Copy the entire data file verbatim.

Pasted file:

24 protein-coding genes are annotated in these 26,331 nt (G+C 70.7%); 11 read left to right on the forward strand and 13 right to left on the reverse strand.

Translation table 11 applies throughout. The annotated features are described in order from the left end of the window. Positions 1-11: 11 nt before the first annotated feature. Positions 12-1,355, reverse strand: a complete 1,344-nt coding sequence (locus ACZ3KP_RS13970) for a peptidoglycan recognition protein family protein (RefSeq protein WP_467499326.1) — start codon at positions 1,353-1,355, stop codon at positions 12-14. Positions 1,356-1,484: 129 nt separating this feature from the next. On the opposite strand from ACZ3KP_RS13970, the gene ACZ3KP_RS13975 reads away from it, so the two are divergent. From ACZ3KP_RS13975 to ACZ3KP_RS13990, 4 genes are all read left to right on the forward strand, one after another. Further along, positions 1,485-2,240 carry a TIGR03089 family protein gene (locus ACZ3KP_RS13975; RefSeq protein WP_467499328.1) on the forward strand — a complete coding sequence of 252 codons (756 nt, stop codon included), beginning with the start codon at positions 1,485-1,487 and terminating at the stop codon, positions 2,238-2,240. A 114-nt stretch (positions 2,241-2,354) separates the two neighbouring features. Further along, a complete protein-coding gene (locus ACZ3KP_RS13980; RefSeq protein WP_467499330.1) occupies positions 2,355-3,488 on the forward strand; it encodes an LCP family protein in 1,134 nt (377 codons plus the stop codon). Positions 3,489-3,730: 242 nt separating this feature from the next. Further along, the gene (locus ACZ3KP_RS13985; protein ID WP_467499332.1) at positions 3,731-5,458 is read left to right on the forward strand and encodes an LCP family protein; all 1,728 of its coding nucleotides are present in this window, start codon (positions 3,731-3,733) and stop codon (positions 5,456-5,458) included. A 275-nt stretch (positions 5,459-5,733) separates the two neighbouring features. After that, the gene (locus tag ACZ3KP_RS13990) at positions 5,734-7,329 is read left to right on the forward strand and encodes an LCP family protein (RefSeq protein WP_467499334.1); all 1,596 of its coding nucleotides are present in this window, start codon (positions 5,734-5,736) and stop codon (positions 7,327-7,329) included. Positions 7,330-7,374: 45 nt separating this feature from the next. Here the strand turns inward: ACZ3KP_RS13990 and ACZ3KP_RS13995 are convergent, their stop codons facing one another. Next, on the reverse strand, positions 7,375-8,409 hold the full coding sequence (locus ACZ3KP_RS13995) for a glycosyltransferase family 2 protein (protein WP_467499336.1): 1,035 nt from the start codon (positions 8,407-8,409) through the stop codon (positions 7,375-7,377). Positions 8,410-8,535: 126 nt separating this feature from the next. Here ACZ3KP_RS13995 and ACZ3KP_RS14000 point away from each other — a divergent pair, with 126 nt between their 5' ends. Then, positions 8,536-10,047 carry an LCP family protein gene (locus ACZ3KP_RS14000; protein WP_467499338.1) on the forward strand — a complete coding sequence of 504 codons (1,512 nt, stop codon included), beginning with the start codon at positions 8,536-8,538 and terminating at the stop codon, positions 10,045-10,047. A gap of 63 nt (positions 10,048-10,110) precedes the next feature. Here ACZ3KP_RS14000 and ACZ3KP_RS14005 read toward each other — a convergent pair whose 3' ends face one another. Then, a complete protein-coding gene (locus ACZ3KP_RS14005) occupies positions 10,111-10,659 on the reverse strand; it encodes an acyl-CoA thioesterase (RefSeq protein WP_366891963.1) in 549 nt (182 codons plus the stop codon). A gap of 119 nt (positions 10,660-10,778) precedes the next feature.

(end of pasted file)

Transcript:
24 protein-coding genes are annotated in these 26,331 nt (G+C 70.7%); 11 read left to right on the forward strand and 13 right to left on the reverse strand.

Translation table 11 applies throughout. The annotated features are described in order from the left end of the window. Positions 1-11: 11 nt before the first annotated feature. Positions 12-1,355, reverse strand: a complete 1,344-nt coding sequence (locus ACZ3KP_RS13970) for a peptidoglycan recognition protein family protein (RefSeq protein WP_467499326.1) — start codon at positions 1,353-1,355, stop codon at positions 12-14. Positions 1,356-1,484: 129 nt separating this feature from the next. On the opposite strand from ACZ3KP_RS13970, the gene ACZ3KP_RS13975 reads away from it, so the two are divergent. From ACZ3KP_RS13975 to ACZ3KP_RS13990, 4 genes are all read left to right on the forward strand, one after another. Further along, positions 1,485-2,240 carry a TIGR03089 family protein gene (locus ACZ3KP_RS13975; RefSeq protein WP_467499328.1) on the forward strand — a complete coding sequence of 252 codons (756 nt, stop codon included), beginning with the start codon at positions 1,485-1,487 and terminating at the stop codon, positions 2,238-2,240. A 114-nt stretch (positions 2,241-2,354) separates the two neighbouring features. Further along, a complete protein-coding gene (locus ACZ3KP_RS13980; RefSeq protein WP_467499330.1) occupies positions 2,355-3,488 on the forward strand; it encodes an LCP family protein in 1,134 nt (377 codons plus the stop codon). Positions 3,489-3,730: 242 nt separating this feature from the next. Further along, the gene (locus ACZ3KP_RS13985; protein ID WP_467499332.1) at positions 3,731-5,458 is read left to right on the forward strand and encodes an LCP family protein; all 1,728 of its coding nucleotides are present in this window, start codon (positions 3,731-3,733) and stop codon (positions 5,456-5,458) included. A 275-nt stretch (positions 5,459-5,733) separates the two neighbouring features. After that, the gene (locus tag ACZ3KP_RS13990) at positions 5,734-7,329 is read left to right on the forward strand and encodes an LCP family protein (RefSeq protein WP_467499334.1); all 1,596 of its coding nucleotides are present in this window, start codon (positions 5,734-5,736) and stop codon (positions 7,327-7,329) included. Positions 7,330-7,374: 45 nt separating this feature from the next. Here the strand turns inward: ACZ3KP_RS13990 and ACZ3KP_RS13995 are convergent, their stop codons facing one another. Next, on the reverse strand, positions 7,375-8,409 hold the full coding sequence (locus ACZ3KP_RS13995) for a glycosyltransferase family 2 protein (protein WP_467499336.1): 1,035 nt from the start codon (positions 8,407-8,409) through the stop codon (positions 7,375-7,377). Positions 8,410-8,535: 126 nt separating this feature from the next. Here ACZ3KP_RS13995 and ACZ3KP_RS14000 point away from each other — a divergent pair, with 126 nt between their 5' ends. Then, positions 8,536-10,047 carry an LCP family protein gene (locus ACZ3KP_RS14000; protein WP_467499338.1) on the forward strand — a complete coding sequence of 504 codons (1,512 nt, stop codon included), beginning with the start codon at positions 8,536-8,538 and terminating at the stop codon, positions 10,045-10,047. A gap of 63 nt (positions 10,048-10,110) precedes the next feature. Here ACZ3KP_RS14000 and ACZ3KP_RS14005 read toward each other — a convergent pair whose 3' ends face one another. Then, a complete protein-coding gene (locus ACZ3KP_RS14005) occupies positions 10,111-10,659 on the reverse strand; it encodes an acyl-CoA thioesterase (RefSeq protein WP_366891963.1) in 549 nt (182 codons plus the stop codon). A gap of 119 nt (positions 10,660-10,778) precedes the next feature.